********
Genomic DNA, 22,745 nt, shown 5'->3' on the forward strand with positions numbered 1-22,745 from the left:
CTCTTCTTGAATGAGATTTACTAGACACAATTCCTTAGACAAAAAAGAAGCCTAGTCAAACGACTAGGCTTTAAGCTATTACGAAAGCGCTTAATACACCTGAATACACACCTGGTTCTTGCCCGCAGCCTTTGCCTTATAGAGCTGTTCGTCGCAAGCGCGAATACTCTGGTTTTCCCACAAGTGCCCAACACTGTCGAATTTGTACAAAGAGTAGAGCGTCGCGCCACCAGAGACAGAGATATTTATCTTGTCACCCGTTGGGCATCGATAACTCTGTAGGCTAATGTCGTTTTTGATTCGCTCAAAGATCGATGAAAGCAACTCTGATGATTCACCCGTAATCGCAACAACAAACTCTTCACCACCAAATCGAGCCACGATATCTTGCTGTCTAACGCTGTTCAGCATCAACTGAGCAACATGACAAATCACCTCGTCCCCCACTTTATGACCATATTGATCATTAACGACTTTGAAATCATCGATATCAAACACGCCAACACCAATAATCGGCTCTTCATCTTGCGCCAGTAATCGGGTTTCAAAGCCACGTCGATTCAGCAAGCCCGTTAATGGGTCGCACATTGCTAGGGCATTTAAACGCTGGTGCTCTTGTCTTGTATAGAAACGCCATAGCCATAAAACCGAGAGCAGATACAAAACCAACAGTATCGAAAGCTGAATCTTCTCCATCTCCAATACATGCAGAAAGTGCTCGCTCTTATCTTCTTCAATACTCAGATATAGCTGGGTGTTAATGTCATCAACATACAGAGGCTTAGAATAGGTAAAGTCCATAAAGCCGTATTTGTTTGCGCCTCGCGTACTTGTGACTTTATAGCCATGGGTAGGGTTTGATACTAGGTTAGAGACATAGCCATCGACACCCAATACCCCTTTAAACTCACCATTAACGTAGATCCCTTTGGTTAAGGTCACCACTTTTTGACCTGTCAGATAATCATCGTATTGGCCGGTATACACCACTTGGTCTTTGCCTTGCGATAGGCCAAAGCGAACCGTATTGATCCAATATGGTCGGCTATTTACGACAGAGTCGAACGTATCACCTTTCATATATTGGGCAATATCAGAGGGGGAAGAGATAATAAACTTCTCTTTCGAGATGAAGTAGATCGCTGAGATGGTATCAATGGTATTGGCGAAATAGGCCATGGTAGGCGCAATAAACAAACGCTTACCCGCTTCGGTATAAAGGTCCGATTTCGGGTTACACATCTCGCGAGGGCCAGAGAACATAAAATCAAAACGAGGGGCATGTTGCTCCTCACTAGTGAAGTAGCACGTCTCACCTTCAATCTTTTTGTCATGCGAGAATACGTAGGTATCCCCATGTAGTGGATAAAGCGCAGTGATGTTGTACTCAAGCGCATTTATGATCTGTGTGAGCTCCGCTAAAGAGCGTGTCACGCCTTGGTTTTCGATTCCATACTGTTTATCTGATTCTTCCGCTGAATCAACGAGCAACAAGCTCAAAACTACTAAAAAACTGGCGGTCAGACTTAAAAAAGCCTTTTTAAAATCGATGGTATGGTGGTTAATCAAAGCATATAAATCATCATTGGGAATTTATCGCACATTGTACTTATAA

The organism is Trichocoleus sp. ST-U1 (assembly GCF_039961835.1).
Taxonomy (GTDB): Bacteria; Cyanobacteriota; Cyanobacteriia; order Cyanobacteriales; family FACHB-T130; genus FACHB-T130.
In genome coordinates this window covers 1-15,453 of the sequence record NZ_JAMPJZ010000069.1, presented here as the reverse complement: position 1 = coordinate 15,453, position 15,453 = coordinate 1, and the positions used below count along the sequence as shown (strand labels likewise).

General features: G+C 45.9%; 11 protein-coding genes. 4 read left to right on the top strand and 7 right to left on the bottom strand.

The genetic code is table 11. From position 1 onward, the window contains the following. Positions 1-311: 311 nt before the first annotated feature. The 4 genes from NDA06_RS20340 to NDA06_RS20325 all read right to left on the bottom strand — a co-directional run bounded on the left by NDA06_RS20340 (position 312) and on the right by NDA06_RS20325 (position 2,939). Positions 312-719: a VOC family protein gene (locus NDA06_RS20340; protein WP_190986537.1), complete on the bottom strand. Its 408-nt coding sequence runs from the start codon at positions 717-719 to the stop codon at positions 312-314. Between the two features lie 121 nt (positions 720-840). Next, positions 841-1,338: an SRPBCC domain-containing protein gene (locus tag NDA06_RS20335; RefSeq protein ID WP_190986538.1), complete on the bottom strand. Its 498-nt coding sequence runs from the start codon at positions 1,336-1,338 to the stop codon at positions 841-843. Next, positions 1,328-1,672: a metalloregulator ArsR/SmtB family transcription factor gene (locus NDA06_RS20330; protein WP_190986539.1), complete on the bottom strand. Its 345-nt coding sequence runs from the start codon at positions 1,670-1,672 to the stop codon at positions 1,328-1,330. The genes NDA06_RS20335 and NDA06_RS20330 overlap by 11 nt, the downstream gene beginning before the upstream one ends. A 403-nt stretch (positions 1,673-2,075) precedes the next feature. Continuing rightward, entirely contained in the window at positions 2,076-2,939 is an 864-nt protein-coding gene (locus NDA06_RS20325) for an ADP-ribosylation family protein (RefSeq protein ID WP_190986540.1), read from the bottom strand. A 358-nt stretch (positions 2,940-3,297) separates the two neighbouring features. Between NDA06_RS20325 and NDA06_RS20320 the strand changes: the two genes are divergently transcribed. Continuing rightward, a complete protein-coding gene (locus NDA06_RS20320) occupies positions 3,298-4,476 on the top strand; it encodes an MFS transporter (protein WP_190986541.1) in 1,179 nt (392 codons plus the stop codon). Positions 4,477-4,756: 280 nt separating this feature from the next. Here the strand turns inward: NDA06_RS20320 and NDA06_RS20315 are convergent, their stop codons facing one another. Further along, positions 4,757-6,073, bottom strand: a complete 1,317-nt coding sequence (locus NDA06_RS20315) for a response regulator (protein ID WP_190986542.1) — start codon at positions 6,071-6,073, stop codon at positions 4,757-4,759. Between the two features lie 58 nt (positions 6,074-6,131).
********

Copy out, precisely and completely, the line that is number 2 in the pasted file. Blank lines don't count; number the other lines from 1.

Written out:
CTCTTCTTGAATGAGATTTACTAGACACAATTCCTTAGACAAAAAAGAAGCCTAGTCAAACGACTAGGCTTTAAGCTATTACGAAAGCGCTTAATACACCTGAATACACACCTGGTTCTTGCCCGCAGCCTTTGCCTTATAGAGCTGTTCGTCGCAAGCGCGAATACTCTGGTTTTCCCACAAGTGCCCAACACTGTCGAATTTGTACAAAGAGTAGAGCGTCGCGCCACCAGAGACAGAGATATTTATCTTGTCACCCGTTGGGCATCGATAACTCTGTAGGCTAATGTCGTTTTTGATTCGCTCAAAGATCGATGAAAGCAACTCTGATGATTCACCCGTAATCGCAACAACAAACTCTTCACCACCAAATCGAGCCACGATATCTTGCTGTCTAACGCTGTTCAGCATCAACTGAGCAACATGACAAATCACCTCGTCCCCCACTTTATGACCATATTGATCATTAACGACTTTGAAATCATCGATATCAAACACGCCAACACCAATAATCGGCTCTTCATCTTGCGCCAGTAATCGGGTTTCAAAGCCACGTCGATTCAGCAAGCCCGTTAATGGGTCGCACATTGCTAGGGCATTTAAACGCTGGTGCTCTTGTCTTGTATAGAAACGCCATAGCCATAAAACCGAGAGCAGATACAAAACCAACAGTATCGAAAGCTGAATCTTCTCCATCTCCAATACATGCAGAAAGTGCTCGCTCTTATCTTCTTCAATACTCAGATATAGCTGGGTGTTAATGTCATCAACATACAGAGGCTTAGAATAGGTAAAGTCCATAAAGCCGTATTTGTTTGCGCCTCGCGTACTTGTGACTTTATAGCCATGGGTAGGGTTTGATACTAGGTTAGAGACATAGCCATCGACACCCAATACCCCTTTAAACTCACCATTAACGTAGATCCCTTTGGTTAAGGTCACCACTTTTTGACCTGTCAGATAATCATCGTATTGGCCGGTATACACCACTTGGTCTTTGCCTTGCGATAGGCCAAAGCGAACCGTATTGATCCAATATGGTCGGCTATTTACGACAGAGTCGAACGTATCACCTTTCATATATTGGGCAATATCAGAGGGGGAAGAGATAATAAACTTCTCTTTCGAGATGAAGTAGATCGCTGAGATGGTATCAATGGTATTGGCGAAATAGGCCATGGTAGGCGCAATAAACAAACGCTTACCCGCTTCGGTATAAAGGTCCGATTTCGGGTTACACATCTCGCGAGGGCCAGAGAACATAAAATCAAAACGAGGGGCATGTTGCTCCTCACTAGTGAAGTAGCACGTCTCACCTTCAATCTTTTTGTCATGCGAGAATACGTAGGTATCCCCATGTAGTGGATAAAGCGCAGTGATGTTGTACTCAAGCGCATTTATGATCTGTGTGAGCTCCGCTAAAGAGCGTGTCACGCCTTGGTTTTCGATTCCATACTGTTTATCTGATTCTTCCGCTGAATCAACGAGCAACAAGCTCAAAACTACTAAAAAACTGGCGGTCAGACTTAAAAAAGCCTTTTTAAAATCGATGGTATGGTGGTTAATCAAAGCATATAAATCATCATTGGGAATTTATCGCACATTGTACTTATAA